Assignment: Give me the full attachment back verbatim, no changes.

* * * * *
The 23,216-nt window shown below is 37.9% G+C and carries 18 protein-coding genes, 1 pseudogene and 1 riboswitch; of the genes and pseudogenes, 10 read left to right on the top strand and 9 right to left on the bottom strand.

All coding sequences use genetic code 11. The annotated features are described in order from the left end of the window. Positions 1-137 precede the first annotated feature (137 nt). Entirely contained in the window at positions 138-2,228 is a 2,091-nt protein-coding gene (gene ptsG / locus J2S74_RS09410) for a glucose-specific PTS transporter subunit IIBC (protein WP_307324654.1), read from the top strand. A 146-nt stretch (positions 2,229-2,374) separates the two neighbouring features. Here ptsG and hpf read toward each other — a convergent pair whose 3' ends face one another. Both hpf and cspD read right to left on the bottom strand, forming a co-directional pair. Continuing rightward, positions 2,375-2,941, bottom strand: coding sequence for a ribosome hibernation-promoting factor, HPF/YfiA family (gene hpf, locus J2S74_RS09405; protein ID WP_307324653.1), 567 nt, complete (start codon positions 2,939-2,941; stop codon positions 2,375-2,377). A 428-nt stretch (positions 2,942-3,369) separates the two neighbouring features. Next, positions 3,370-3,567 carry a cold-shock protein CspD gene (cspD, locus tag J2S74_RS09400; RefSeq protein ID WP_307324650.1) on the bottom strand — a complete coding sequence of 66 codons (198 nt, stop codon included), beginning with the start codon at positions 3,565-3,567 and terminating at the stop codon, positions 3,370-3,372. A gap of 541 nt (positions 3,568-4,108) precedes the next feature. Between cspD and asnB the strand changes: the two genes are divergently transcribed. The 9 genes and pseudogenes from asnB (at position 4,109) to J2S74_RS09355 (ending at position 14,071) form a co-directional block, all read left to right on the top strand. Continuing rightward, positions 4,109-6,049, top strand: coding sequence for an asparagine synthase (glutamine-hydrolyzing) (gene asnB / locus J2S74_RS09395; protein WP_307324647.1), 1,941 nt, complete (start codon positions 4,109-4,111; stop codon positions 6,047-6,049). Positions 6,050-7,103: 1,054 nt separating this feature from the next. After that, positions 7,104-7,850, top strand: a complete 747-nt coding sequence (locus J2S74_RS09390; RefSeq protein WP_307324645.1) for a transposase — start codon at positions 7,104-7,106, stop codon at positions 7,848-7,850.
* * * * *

The 23,216-nt window shown below is 37.9% G+C and carries 18 protein-coding genes, 1 pseudogene and 1 riboswitch; of the genes and pseudogenes, 10 read left to right on the top strand and 9 right to left on the bottom strand.

All coding sequences use genetic code 11. The annotated features are described in order from the left end of the window. Positions 1-137 precede the first annotated feature (137 nt). Entirely contained in the window at positions 138-2,228 is a 2,091-nt protein-coding gene (gene ptsG / locus J2S74_RS09410) for a glucose-specific PTS transporter subunit IIBC (protein WP_307324654.1), read from the top strand. A 146-nt stretch (positions 2,229-2,374) separates the two neighbouring features. Here ptsG and hpf read toward each other — a convergent pair whose 3' ends face one another. Both hpf and cspD read right to left on the bottom strand, forming a co-directional pair. Continuing rightward, positions 2,375-2,941, bottom strand: coding sequence for a ribosome hibernation-promoting factor, HPF/YfiA family (gene hpf, locus J2S74_RS09405; protein ID WP_307324653.1), 567 nt, complete (start codon positions 2,939-2,941; stop codon positions 2,375-2,377). A 428-nt stretch (positions 2,942-3,369) separates the two neighbouring features. Next, positions 3,370-3,567 carry a cold-shock protein CspD gene (cspD, locus tag J2S74_RS09400; RefSeq protein ID WP_307324650.1) on the bottom strand — a complete coding sequence of 66 codons (198 nt, stop codon included), beginning with the start codon at positions 3,565-3,567 and terminating at the stop codon, positions 3,370-3,372. A gap of 541 nt (positions 3,568-4,108) precedes the next feature. Between cspD and asnB the strand changes: the two genes are divergently transcribed. The 9 genes and pseudogenes from asnB (at position 4,109) to J2S74_RS09355 (ending at position 14,071) form a co-directional block, all read left to right on the top strand. Continuing rightward, positions 4,109-6,049, top strand: coding sequence for an asparagine synthase (glutamine-hydrolyzing) (gene asnB / locus J2S74_RS09395; protein WP_307324647.1), 1,941 nt, complete (start codon positions 4,109-4,111; stop codon positions 6,047-6,049). Positions 6,050-7,103: 1,054 nt separating this feature from the next. After that, positions 7,104-7,850, top strand: a complete 747-nt coding sequence (locus J2S74_RS09390; RefSeq protein WP_307324645.1) for a transposase — start codon at positions 7,104-7,106, stop codon at positions 7,848-7,850.